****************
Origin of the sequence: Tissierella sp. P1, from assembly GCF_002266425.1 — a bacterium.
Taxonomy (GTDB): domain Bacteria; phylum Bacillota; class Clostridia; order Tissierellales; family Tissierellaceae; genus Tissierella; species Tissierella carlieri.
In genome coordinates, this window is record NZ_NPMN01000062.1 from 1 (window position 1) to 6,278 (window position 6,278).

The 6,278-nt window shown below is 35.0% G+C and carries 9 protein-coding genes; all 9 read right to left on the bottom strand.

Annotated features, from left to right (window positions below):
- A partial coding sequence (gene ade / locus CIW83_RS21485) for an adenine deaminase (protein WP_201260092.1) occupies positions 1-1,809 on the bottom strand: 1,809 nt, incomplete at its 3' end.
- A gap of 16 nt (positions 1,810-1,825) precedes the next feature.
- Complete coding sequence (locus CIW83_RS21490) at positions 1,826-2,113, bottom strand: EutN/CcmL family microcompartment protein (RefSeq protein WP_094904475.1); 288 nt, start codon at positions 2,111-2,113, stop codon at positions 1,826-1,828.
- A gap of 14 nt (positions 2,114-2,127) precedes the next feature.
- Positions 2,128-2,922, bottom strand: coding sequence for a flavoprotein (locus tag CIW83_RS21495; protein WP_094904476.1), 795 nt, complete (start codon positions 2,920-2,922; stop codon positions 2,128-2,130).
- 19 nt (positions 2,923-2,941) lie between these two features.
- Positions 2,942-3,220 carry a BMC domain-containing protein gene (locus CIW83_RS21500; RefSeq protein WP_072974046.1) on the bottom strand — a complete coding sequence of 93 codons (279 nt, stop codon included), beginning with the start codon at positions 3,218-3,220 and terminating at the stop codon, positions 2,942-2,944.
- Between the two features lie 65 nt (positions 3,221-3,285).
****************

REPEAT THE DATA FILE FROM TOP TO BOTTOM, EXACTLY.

Origin of the sequence: Tissierella sp. P1, from assembly GCF_002266425.1 — a bacterium.
Taxonomy (GTDB): domain Bacteria; phylum Bacillota; class Clostridia; order Tissierellales; family Tissierellaceae; genus Tissierella; species Tissierella carlieri.
In genome coordinates, this window is record NZ_NPMN01000062.1 from 1 (window position 1) to 6,278 (window position 6,278).

The 6,278-nt window shown below is 35.0% G+C and carries 9 protein-coding genes; all 9 read right to left on the bottom strand.

Annotated features, from left to right (window positions below):
- A partial coding sequence (gene ade / locus CIW83_RS21485) for an adenine deaminase (protein WP_201260092.1) occupies positions 1-1,809 on the bottom strand: 1,809 nt, incomplete at its 3' end.
- A gap of 16 nt (positions 1,810-1,825) precedes the next feature.
- Complete coding sequence (locus CIW83_RS21490) at positions 1,826-2,113, bottom strand: EutN/CcmL family microcompartment protein (RefSeq protein WP_094904475.1); 288 nt, start codon at positions 2,111-2,113, stop codon at positions 1,826-1,828.
- A gap of 14 nt (positions 2,114-2,127) precedes the next feature.
- Positions 2,128-2,922, bottom strand: coding sequence for a flavoprotein (locus tag CIW83_RS21495; protein WP_094904476.1), 795 nt, complete (start codon positions 2,920-2,922; stop codon positions 2,128-2,130).
- 19 nt (positions 2,923-2,941) lie between these two features.
- Positions 2,942-3,220 carry a BMC domain-containing protein gene (locus CIW83_RS21500; RefSeq protein WP_072974046.1) on the bottom strand — a complete coding sequence of 93 codons (279 nt, stop codon included), beginning with the start codon at positions 3,218-3,220 and terminating at the stop codon, positions 2,942-2,944.
- Between the two features lie 65 nt (positions 3,221-3,285).